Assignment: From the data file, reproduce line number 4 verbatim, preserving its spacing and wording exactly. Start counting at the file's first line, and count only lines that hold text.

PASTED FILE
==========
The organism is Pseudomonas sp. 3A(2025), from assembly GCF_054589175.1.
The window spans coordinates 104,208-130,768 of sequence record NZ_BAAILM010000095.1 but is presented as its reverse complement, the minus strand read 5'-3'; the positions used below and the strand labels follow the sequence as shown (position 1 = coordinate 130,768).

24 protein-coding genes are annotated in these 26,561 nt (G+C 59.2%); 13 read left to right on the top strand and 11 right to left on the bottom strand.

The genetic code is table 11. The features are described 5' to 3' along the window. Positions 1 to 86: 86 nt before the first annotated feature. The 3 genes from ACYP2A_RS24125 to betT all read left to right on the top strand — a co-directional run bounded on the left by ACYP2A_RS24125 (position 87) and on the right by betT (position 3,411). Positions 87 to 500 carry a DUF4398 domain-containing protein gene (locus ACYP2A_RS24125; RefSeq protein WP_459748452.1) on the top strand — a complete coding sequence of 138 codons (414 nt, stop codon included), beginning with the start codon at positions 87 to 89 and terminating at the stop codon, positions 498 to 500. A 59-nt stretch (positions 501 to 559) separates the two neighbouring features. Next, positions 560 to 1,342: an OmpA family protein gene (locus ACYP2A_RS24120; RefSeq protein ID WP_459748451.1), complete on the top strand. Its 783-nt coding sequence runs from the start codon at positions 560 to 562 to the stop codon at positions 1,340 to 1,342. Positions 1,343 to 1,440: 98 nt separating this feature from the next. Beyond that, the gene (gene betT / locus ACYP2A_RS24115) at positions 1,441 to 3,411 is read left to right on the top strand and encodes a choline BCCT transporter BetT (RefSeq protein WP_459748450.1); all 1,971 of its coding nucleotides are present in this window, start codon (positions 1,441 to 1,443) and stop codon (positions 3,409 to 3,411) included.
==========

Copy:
The genetic code is table 11. The features are described 5' to 3' along the window. Positions 1 to 86: 86 nt before the first annotated feature. The 3 genes from ACYP2A_RS24125 to betT all read left to right on the top strand — a co-directional run bounded on the left by ACYP2A_RS24125 (position 87) and on the right by betT (position 3,411). Positions 87 to 500 carry a DUF4398 domain-containing protein gene (locus ACYP2A_RS24125; RefSeq protein WP_459748452.1) on the top strand — a complete coding sequence of 138 codons (414 nt, stop codon included), beginning with the start codon at positions 87 to 89 and terminating at the stop codon, positions 498 to 500. A 59-nt stretch (positions 501 to 559) separates the two neighbouring features. Next, positions 560 to 1,342: an OmpA family protein gene (locus ACYP2A_RS24120; RefSeq protein ID WP_459748451.1), complete on the top strand. Its 783-nt coding sequence runs from the start codon at positions 560 to 562 to the stop codon at positions 1,340 to 1,342. Positions 1,343 to 1,440: 98 nt separating this feature from the next. Beyond that, the gene (gene betT / locus ACYP2A_RS24115) at positions 1,441 to 3,411 is read left to right on the top strand and encodes a choline BCCT transporter BetT (RefSeq protein WP_459748450.1); all 1,971 of its coding nucleotides are present in this window, start codon (positions 1,441 to 1,443) and stop codon (positions 3,409 to 3,411) included.